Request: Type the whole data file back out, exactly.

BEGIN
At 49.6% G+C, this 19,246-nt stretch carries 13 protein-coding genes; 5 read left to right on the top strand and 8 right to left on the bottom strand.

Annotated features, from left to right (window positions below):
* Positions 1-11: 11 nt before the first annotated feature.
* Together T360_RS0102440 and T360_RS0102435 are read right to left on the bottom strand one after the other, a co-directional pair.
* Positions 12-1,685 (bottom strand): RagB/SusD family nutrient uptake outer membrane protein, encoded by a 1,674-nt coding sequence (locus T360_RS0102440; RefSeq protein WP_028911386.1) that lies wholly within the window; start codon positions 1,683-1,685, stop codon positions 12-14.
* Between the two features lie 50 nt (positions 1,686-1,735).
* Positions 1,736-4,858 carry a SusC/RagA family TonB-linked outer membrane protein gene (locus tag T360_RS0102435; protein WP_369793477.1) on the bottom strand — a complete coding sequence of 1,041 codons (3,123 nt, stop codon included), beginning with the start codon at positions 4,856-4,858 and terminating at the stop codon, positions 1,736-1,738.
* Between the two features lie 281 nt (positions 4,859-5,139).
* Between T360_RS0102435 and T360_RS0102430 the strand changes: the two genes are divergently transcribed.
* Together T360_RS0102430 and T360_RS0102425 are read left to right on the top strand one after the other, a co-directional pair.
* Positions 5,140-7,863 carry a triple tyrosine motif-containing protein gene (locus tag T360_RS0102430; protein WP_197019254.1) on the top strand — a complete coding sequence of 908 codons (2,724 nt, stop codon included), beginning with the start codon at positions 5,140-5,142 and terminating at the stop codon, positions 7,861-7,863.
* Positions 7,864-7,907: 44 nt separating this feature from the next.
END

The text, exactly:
At 49.6% G+C, this 19,246-nt stretch carries 13 protein-coding genes; 5 read left to right on the top strand and 8 right to left on the bottom strand.

Annotated features, from left to right (window positions below):
* Positions 1-11: 11 nt before the first annotated feature.
* Together T360_RS0102440 and T360_RS0102435 are read right to left on the bottom strand one after the other, a co-directional pair.
* Positions 12-1,685 (bottom strand): RagB/SusD family nutrient uptake outer membrane protein, encoded by a 1,674-nt coding sequence (locus T360_RS0102440; RefSeq protein WP_028911386.1) that lies wholly within the window; start codon positions 1,683-1,685, stop codon positions 12-14.
* Between the two features lie 50 nt (positions 1,686-1,735).
* Positions 1,736-4,858 carry a SusC/RagA family TonB-linked outer membrane protein gene (locus tag T360_RS0102435; protein WP_369793477.1) on the bottom strand — a complete coding sequence of 1,041 codons (3,123 nt, stop codon included), beginning with the start codon at positions 4,856-4,858 and terminating at the stop codon, positions 1,736-1,738.
* Between the two features lie 281 nt (positions 4,859-5,139).
* Between T360_RS0102435 and T360_RS0102430 the strand changes: the two genes are divergently transcribed.
* Together T360_RS0102430 and T360_RS0102425 are read left to right on the top strand one after the other, a co-directional pair.
* Positions 5,140-7,863 carry a triple tyrosine motif-containing protein gene (locus tag T360_RS0102430; protein WP_197019254.1) on the top strand — a complete coding sequence of 908 codons (2,724 nt, stop codon included), beginning with the start codon at positions 5,140-5,142 and terminating at the stop codon, positions 7,861-7,863.
* Positions 7,864-7,907: 44 nt separating this feature from the next.